Duterte meets U.S. Secretary of State Pompeo

MANILA, Philippines (3rd UPDATE) – US Secretary of State Mike Pompeo paid a courtesy call on Philippine President Rodrigo Duterte on Thursday night, February 28.

Pompeo and Duterte met at the Kalayaan Lounge of Villamor Air Base in Pasay City at around 9 pm.

In a statement, US State Department Deputy Spokesperson Robert Palladino said Pompeo and Duterte discussed counterterrorism and North Korea during their meeting.

"They reaffirmed the longstanding US-Philippines alliance, discussing ways to improve cooperation on regional security and counterterrorism. The Secretary and President Duterte also exchanged views on ongoing efforts to achieve the denuclearization of North Korea," Palladino said.

Pompeo was accompanied by Palladino, US Ambassador to the Philippines Sung Kim, and Senior Bureau Official Patrick Murphy.

Duterte had with him Foreign Secretary Teodoro "Teddyboy" Locsin Jr, Executive Secretary Salvador Medialdea, Defense Secretary Delfin Lorenzana, and Philippine Ambassador to the US Jose Manuel Romualdez.

On Friday, March 1, Pompeo is also set to meet with Locsin at the Department of Foreign Affairs (DFA) in Pasay City. The DFA said the two parties will "discuss issues of mutual interest."

Pompeo came from Vietnam where he joined US President Donald Trump for his second summit with North Korean leader Kim Jong-un. (READ: Trump 'walks' as North Korea talks end abruptly without deal

Pompeo's visit comes as the Philippines' defense secretary, Delfin Lorenzana, seeks a review of the Philippines' military alliance with the United States. 

Lorenzana had said he wanted to know if the Philippines should maintain, strengthen, or scrap the 1951 Mutual Defense Treaty between Manila and Washington. "Do we still have a cold war today? Is it still relevant to our security?"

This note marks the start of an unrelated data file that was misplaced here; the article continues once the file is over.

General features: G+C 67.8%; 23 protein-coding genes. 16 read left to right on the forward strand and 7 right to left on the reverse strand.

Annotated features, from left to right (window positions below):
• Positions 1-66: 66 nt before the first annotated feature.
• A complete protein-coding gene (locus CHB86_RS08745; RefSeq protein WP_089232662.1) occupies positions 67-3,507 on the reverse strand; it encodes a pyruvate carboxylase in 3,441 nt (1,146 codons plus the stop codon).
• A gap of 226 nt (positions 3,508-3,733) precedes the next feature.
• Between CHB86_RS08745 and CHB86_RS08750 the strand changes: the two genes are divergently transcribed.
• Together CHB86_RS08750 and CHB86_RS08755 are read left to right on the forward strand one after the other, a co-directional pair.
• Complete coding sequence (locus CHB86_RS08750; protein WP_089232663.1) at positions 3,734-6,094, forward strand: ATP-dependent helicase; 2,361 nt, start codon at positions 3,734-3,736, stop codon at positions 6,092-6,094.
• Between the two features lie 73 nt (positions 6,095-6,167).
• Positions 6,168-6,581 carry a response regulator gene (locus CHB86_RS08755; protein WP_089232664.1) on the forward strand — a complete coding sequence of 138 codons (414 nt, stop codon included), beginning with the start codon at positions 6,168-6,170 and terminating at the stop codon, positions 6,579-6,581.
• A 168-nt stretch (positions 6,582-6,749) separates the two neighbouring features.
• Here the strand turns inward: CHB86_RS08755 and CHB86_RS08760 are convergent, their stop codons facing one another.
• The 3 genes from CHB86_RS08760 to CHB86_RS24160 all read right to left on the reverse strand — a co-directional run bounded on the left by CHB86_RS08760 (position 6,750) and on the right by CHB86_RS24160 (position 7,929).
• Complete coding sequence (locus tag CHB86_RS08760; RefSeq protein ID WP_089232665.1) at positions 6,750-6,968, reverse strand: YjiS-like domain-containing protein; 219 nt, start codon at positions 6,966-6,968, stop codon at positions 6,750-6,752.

The Philippines, a former US colony, is also increasingly flirting with regional giant China. Duterte himself vowed to move away from Washington and closer to nontraditional allies like Beijing and Moscow.

But on the ground, engagements by the Philippines showed it is not moving away from the US despite Duterte's rhetoric. While the Philippines has China and Russia as its new buddies, the Philippines is sticking it out with its old military ally, the US. – with reports from Agence France-Presse/Rappler.com

Pia Ranada

Pia Ranada covers the Office of the President and Bangsamoro regional issues for Rappler. While helping out with desk duties, she also watches the environment sector and the local government of Quezon City. For tips or story suggestions, you can reach her at pia.ranada@rappler.com.

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Paterno R. Esmaquel II

Paterno R. Esmaquel II is a senior reporter leading Rappler’s coverage of religion and foreign affairs. He finished MA Journalism in Ateneo and MSc Asian Studies (Religions in Plural Societies) at RSIS, Singapore. For story ideas or feedback, email him at pat.esmaquel@rappler.com.

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